God's Family - Weekday Homily Video
In Luke’s gospel, we hear Jesus expanding his family to include those who hear the Word of God and act on it. Now, whether you are from a large, small, or medium-sized family, most likely, there’s not too much confusion about who is in your family and who isn’t.
This reading from Luke is one of those that often makes people wonder if they heard it correctly. In the first verse, we hear of Jesus’ mother and brothers. You might be thinking, I thought Jesus was an only child, born of the Virgin Mary … and you would be right. So, how do we make sense of this?
In the Septuagint, which is the first translation of the Old Testament into Greek, the term adelphos is used not only for “brother” but also for extended family members, such as a cousin (1 Chronicles 23:21-22) and a nephew (Genesis 13:8). The Catholic Church likewise holds that the brothers referenced are not children born to Mary, who remained a virgin, but other close relatives of Jesus—cousins, or possibly children of Joseph from a previous marriage. (The Gospel of Luke; Pablo Gadenz, p. 161) (See Catechism number 500.)
However, the most important part of this gospel is not untangling that first verse but what it means to be part of Jesus’ family beyond his natural family. God helps us to understand this in the most unusual places and situations.
This past Sunday, my co-worker, Dave (not a brother), and I met two of my friends for coffee in Albany, NY. As we walked into the place, I almost turned around and walked out. The shop looked a mess, abandoned, and as we placed our order, the person taking it didn’t seem like they were fully awake yet; and then confusion took over, including a smoke detector beeping with no fire or smoke present, and no one seeming to notice or care. We only had a brief time, so we stayed.
God's Power to Heal
Amidst all this was a young woman sitting alone, watching the whole thing, including our reactions. As we sat down with our coffee, my friends and I started talking about the miraculous healing my friend's Dad had received 15 years ago. After a while, I could tell that the same young woman, sitting at the next table, was intrigued by our conversation, and so we gave her the Cliff Notes version. She then went on to say that she, too, had been healed by God at a time when she was devastated by the loss of her mother and young son. Hers, too, was a compelling testimony to God’s power to heal through His Word and prayer and how He was leading her forward in life. At one point, she took out her phone and quoted scripture applicable to our conversation. This young woman had clearly heard the Word of God and was acting on it as Jesus taught.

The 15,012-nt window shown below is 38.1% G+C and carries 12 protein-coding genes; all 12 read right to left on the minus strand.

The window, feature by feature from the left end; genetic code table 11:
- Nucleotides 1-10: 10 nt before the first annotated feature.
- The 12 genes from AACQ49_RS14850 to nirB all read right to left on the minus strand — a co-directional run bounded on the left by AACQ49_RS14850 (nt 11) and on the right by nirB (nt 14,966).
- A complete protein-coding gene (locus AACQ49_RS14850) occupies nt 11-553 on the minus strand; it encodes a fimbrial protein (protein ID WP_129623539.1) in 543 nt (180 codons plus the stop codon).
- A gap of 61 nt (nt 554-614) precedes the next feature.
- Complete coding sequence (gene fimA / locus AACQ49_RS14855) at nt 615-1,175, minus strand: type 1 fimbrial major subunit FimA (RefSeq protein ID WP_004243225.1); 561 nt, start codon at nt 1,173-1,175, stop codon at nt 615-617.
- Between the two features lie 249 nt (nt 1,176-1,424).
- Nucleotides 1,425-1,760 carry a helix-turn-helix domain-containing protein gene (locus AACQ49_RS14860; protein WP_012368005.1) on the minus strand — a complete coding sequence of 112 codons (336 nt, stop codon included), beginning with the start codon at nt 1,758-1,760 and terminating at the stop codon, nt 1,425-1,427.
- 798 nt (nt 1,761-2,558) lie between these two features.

Adopted Brothers and Sisters
If you’ve heard me preach several times, you’ve probably heard me call you my brothers and sisters. It’s because we are brothers and sisters in Christ, baptized into God’s family. We are the adopted brothers and sisters of Jesus and children of God the Father.
In the messiness of that coffee shop, in the chaos and noise, God’s family was present, more than we first knew it, revealed through sharing the Good News of Jesus Christ in the most unlikely and unexpected moments. We’re called by God to love our natural and adopted family members, and as followers of Jesus, we are also blessed to meet our brothers and sisters in the faith and help one another along the way through prayer, witness, and expressions of support and care, whenever and wherever we meet.
For when we let the light of Christ shine, even in the darkest of places, we will find our brothers and sisters and be all the more blessed for knowing them.
- Father David's inspirational homily was recorded live during Mass at the Father Peyton Center this morning. Please view the video on our Facebook page. (You don't need a Facebook account to view.)
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About Father David Marcham
Reverend David S. Marcham is the Vice Postulator for the Cause of Venerable Patrick Peyton, and Director of the Father Peyton Guild, whose members pray for Father Peyton’s beatification and spread his message of the importance of Family Prayer. Prior to becoming a seminarian, Father David was a physical therapist and clinical instructor, serving hospital inpatients and outpatients throughout the greater Boston area for eleven years. In 1998 he heard the call to priesthood and was ordained in the Archdiocese of Boston in 2005. Father David grew up in Quincy, MA, and has fond memories of playing soccer, tennis and running track. You’re never without a friend when Father David is around, as he welcomes everyone into his circle with a smile on his face!